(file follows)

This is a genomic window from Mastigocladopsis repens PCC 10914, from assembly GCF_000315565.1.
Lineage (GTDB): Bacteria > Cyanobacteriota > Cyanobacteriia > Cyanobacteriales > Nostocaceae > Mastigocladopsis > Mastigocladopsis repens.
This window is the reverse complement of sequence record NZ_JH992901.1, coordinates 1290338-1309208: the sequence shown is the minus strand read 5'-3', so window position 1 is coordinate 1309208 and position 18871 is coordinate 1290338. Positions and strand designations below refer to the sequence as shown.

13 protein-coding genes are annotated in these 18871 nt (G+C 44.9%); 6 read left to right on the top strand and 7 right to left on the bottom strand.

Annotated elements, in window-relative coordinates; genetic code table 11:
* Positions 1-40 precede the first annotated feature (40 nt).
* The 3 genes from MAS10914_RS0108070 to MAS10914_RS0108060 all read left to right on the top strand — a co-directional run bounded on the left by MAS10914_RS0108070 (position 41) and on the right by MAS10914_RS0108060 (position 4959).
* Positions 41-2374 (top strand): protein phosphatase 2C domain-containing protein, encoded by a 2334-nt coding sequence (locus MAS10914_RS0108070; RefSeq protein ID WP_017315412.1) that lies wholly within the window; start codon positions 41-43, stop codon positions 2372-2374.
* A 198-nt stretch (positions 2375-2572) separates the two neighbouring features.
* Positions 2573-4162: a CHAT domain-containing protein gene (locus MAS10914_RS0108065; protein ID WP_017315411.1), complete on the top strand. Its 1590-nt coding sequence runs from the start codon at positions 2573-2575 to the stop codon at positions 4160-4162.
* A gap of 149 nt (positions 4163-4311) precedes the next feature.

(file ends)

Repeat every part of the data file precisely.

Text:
This is a genomic window from Mastigocladopsis repens PCC 10914, from assembly GCF_000315565.1.
Lineage (GTDB): Bacteria > Cyanobacteriota > Cyanobacteriia > Cyanobacteriales > Nostocaceae > Mastigocladopsis > Mastigocladopsis repens.
This window is the reverse complement of sequence record NZ_JH992901.1, coordinates 1290338-1309208: the sequence shown is the minus strand read 5'-3', so window position 1 is coordinate 1309208 and position 18871 is coordinate 1290338. Positions and strand designations below refer to the sequence as shown.

13 protein-coding genes are annotated in these 18871 nt (G+C 44.9%); 6 read left to right on the top strand and 7 right to left on the bottom strand.

Annotated elements, in window-relative coordinates; genetic code table 11:
* Positions 1-40 precede the first annotated feature (40 nt).
* The 3 genes from MAS10914_RS0108070 to MAS10914_RS0108060 all read left to right on the top strand — a co-directional run bounded on the left by MAS10914_RS0108070 (position 41) and on the right by MAS10914_RS0108060 (position 4959).
* Positions 41-2374 (top strand): protein phosphatase 2C domain-containing protein, encoded by a 2334-nt coding sequence (locus MAS10914_RS0108070; RefSeq protein ID WP_017315412.1) that lies wholly within the window; start codon positions 41-43, stop codon positions 2372-2374.
* A 198-nt stretch (positions 2375-2572) separates the two neighbouring features.
* Positions 2573-4162: a CHAT domain-containing protein gene (locus MAS10914_RS0108065; protein ID WP_017315411.1), complete on the top strand. Its 1590-nt coding sequence runs from the start codon at positions 2573-2575 to the stop codon at positions 4160-4162.
* A gap of 149 nt (positions 4163-4311) precedes the next feature.